In Composite Technology International, Inc v. United States, the Court of International Trade considered the tariff classification of wooden door stiles and rails consisting of a 9.5 mm thick pine cap laminated to a based of laminated poplar wood layers. Each poplar layer is lass than 6 mm thick. The exposed surface is a layer of pine.

Customs classified the merchandise in 4421.90.97 as other articles of wood. The imported protested that classification and claimed that the correct classification is 4412.99.51 as other plywood, veneered panels, and similar laminated wood. The issue, therefore, was whether the imported merchandise is properly classified as plywood, veneered panels, or similar laminated wood. If so, it would not be classifiable as an "other article of wood."

According to the plaintiff, the merchandise described above fits squarely within the definition of a veneered panel or, in the alternative, as a "similar laminated wood."

For those of you who, like me, might have no idea what this case is about, here is a useful illustration:

From Homestead Interior Doors
Looking at the Explanatory Notes, the Court quickly identified the apparent problem for the plaintiff. The Explanatory Notes state that these products are a thin veneer of wood affixed to a base. Heading 4408 defines "sheets of veneering" as being not more than 6 mm in thickness, which indicates that a veneer for purposes of Heading 4412 must also be less than 6 mm. Here, the facing layer exceeds 6 mm and, therefore, is not a veneer.

Plaintiff relied on a prior decision of the Federal Circuit called Boen defining plywood construction for purposes of Heading 4412. That case defined plywood, but did not address the meaning of veneer.  Consequently, the CIT was not moved to follow it.

That leaves open the question of whether the merchandise is "similar laminated wood." On this, the CIT was also unconvinced. The Explanatory Notes define similar laminated wood as:

[1] Blockboard, laminboard and battenboard, in which the core is thick and composed of blocks, laths or battens of wood glued together and surfaced with the outer plies. Panels of this kind are very rigid and strong and can be used without framing or backing.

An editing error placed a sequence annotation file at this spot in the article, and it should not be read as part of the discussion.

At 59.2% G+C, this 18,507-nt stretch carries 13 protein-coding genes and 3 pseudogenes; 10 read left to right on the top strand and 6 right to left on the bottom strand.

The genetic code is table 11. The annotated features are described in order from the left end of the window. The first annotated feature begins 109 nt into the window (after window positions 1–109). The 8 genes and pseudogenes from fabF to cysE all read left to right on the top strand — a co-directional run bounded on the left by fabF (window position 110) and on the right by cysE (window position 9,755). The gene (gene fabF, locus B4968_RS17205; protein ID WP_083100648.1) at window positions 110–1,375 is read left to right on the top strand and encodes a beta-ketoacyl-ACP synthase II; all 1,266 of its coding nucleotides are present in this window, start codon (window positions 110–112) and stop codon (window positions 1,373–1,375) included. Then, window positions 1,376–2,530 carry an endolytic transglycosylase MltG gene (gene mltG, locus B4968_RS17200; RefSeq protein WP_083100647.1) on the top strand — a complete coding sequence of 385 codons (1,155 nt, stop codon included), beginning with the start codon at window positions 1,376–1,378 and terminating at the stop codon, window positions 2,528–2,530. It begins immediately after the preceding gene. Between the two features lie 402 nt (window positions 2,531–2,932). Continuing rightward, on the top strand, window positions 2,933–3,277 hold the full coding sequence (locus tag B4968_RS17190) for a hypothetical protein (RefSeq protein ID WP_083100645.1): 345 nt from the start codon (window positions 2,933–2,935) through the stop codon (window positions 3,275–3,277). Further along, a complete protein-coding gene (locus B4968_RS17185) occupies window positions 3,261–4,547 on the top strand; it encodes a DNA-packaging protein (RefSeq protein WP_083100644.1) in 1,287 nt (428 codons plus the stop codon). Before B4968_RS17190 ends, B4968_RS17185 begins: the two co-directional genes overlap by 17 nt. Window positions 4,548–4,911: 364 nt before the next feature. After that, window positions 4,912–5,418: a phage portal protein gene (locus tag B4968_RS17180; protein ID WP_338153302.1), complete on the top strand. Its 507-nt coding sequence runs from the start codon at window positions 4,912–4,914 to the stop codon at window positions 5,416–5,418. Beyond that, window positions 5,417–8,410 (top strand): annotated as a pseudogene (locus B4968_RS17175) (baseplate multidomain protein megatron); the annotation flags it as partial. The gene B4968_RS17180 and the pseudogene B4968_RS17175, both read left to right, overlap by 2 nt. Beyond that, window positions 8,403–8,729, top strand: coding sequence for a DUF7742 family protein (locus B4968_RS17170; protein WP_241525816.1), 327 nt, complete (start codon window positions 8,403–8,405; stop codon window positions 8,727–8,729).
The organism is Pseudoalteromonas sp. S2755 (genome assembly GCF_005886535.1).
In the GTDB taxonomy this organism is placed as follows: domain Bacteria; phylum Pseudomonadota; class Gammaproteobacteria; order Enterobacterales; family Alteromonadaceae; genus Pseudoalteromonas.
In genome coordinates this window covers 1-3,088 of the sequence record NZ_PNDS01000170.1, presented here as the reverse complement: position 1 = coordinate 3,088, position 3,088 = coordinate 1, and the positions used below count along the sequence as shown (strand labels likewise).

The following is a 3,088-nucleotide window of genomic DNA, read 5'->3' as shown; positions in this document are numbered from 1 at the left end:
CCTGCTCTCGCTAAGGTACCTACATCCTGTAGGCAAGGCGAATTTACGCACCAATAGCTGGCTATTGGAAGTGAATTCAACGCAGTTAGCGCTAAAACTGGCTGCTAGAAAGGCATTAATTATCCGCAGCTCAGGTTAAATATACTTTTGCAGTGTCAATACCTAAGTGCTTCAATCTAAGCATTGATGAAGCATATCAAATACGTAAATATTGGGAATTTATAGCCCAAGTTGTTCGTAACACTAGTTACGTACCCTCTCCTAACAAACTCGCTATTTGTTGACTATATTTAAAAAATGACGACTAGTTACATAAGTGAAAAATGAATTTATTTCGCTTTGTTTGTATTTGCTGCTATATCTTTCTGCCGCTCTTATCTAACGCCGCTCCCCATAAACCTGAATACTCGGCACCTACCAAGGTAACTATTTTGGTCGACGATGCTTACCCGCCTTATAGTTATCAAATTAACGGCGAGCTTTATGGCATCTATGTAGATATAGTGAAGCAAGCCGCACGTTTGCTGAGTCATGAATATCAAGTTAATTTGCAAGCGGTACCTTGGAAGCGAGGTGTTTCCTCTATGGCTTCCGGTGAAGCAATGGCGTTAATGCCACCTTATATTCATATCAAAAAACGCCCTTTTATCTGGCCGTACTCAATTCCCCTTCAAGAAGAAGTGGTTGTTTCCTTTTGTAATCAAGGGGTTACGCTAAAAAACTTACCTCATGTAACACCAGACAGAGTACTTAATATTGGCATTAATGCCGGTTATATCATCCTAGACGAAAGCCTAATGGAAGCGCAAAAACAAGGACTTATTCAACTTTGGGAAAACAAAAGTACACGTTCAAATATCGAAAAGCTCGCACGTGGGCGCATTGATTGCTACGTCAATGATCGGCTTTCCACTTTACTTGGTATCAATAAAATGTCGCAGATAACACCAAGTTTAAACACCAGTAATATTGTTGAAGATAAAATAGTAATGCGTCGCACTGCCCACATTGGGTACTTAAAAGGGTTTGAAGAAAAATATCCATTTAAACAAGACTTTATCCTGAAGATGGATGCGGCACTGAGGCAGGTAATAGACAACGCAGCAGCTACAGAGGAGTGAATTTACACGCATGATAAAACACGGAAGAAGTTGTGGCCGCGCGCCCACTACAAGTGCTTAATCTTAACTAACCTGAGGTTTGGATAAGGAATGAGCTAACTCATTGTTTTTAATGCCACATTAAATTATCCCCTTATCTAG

[2] Panels in which the wooden core is replaced by other materials such as a layer or layers of particle board, fibreboard, wood waste glued together, asbestos or cork.

On this point, the plaintiff failed to prove that the core of the product was blocks, laths, or battens glued together. That precludes classification under the first definition of "similar laminated wood." Similarly, because the cores are wood, and not some other material, the merchandise did not fit the second meaning of similar laminated wood.

There is not much more to say about this case. If there is an issue for appeal, it strikes me that the CIT read the Explanatory Notes definition of "similar laminated wood" as exclusive, which seems contrary to the broad meaning of the term "similar." If the heading were intended to cover only those two categories of "similar" products, the HTS language should say so. This reading of the notes seems to add a limitation that is not otherwise there. That is a no no, at least according to the Federal Circuit. 

Saturday, October 03, 2015

Withdrawal Not As Easy As Expected

The second recent Court of International Trade decision of interest primarily to lawyers is United States v. International Trading Services, LLC and Julio Lorza. In this case, the lawyer representing International Trading Services and Mr. Lorza tried to withdraw from his representation of the corporate defendant while apparently continuing to represent the individual.